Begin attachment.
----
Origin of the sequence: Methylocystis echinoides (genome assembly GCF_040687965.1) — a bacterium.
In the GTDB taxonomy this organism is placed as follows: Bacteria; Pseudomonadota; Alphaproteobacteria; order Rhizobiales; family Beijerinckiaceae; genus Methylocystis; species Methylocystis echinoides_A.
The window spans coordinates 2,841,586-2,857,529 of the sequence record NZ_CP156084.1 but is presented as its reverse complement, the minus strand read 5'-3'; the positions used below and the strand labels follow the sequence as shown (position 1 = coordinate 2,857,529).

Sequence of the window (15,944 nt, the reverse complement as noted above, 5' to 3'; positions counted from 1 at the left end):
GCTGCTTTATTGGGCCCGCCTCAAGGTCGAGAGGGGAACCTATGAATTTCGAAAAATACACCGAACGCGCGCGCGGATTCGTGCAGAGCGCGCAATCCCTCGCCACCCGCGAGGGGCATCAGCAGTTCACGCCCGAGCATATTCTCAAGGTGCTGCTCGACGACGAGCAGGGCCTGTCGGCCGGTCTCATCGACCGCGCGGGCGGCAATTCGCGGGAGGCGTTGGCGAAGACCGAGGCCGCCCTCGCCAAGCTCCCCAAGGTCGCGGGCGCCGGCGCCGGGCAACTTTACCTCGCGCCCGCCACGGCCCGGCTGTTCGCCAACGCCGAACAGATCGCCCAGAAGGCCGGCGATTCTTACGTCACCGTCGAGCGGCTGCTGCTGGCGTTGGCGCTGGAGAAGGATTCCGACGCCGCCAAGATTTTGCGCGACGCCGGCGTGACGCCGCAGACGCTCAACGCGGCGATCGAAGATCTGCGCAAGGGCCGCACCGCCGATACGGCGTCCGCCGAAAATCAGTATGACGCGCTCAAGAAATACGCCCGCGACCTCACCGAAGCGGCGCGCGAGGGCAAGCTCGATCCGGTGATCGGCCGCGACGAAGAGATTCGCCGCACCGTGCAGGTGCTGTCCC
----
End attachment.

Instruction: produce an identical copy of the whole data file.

Origin of the sequence: Methylocystis echinoides (genome assembly GCF_040687965.1) — a bacterium.
In the GTDB taxonomy this organism is placed as follows: Bacteria; Pseudomonadota; Alphaproteobacteria; order Rhizobiales; family Beijerinckiaceae; genus Methylocystis; species Methylocystis echinoides_A.
The window spans coordinates 2,841,586-2,857,529 of the sequence record NZ_CP156084.1 but is presented as its reverse complement, the minus strand read 5'-3'; the positions used below and the strand labels follow the sequence as shown (position 1 = coordinate 2,857,529).

Sequence of the window (15,944 nt, the reverse complement as noted above, 5' to 3'; positions counted from 1 at the left end):
GCTGCTTTATTGGGCCCGCCTCAAGGTCGAGAGGGGAACCTATGAATTTCGAAAAATACACCGAACGCGCGCGCGGATTCGTGCAGAGCGCGCAATCCCTCGCCACCCGCGAGGGGCATCAGCAGTTCACGCCCGAGCATATTCTCAAGGTGCTGCTCGACGACGAGCAGGGCCTGTCGGCCGGTCTCATCGACCGCGCGGGCGGCAATTCGCGGGAGGCGTTGGCGAAGACCGAGGCCGCCCTCGCCAAGCTCCCCAAGGTCGCGGGCGCCGGCGCCGGGCAACTTTACCTCGCGCCCGCCACGGCCCGGCTGTTCGCCAACGCCGAACAGATCGCCCAGAAGGCCGGCGATTCTTACGTCACCGTCGAGCGGCTGCTGCTGGCGTTGGCGCTGGAGAAGGATTCCGACGCCGCCAAGATTTTGCGCGACGCCGGCGTGACGCCGCAGACGCTCAACGCGGCGATCGAAGATCTGCGCAAGGGCCGCACCGCCGATACGGCGTCCGCCGAAAATCAGTATGACGCGCTCAAGAAATACGCCCGCGACCTCACCGAAGCGGCGCGCGAGGGCAAGCTCGATCCGGTGATCGGCCGCGACGAAGAGATTCGCCGCACCGTGCAGGTGCTGTCCC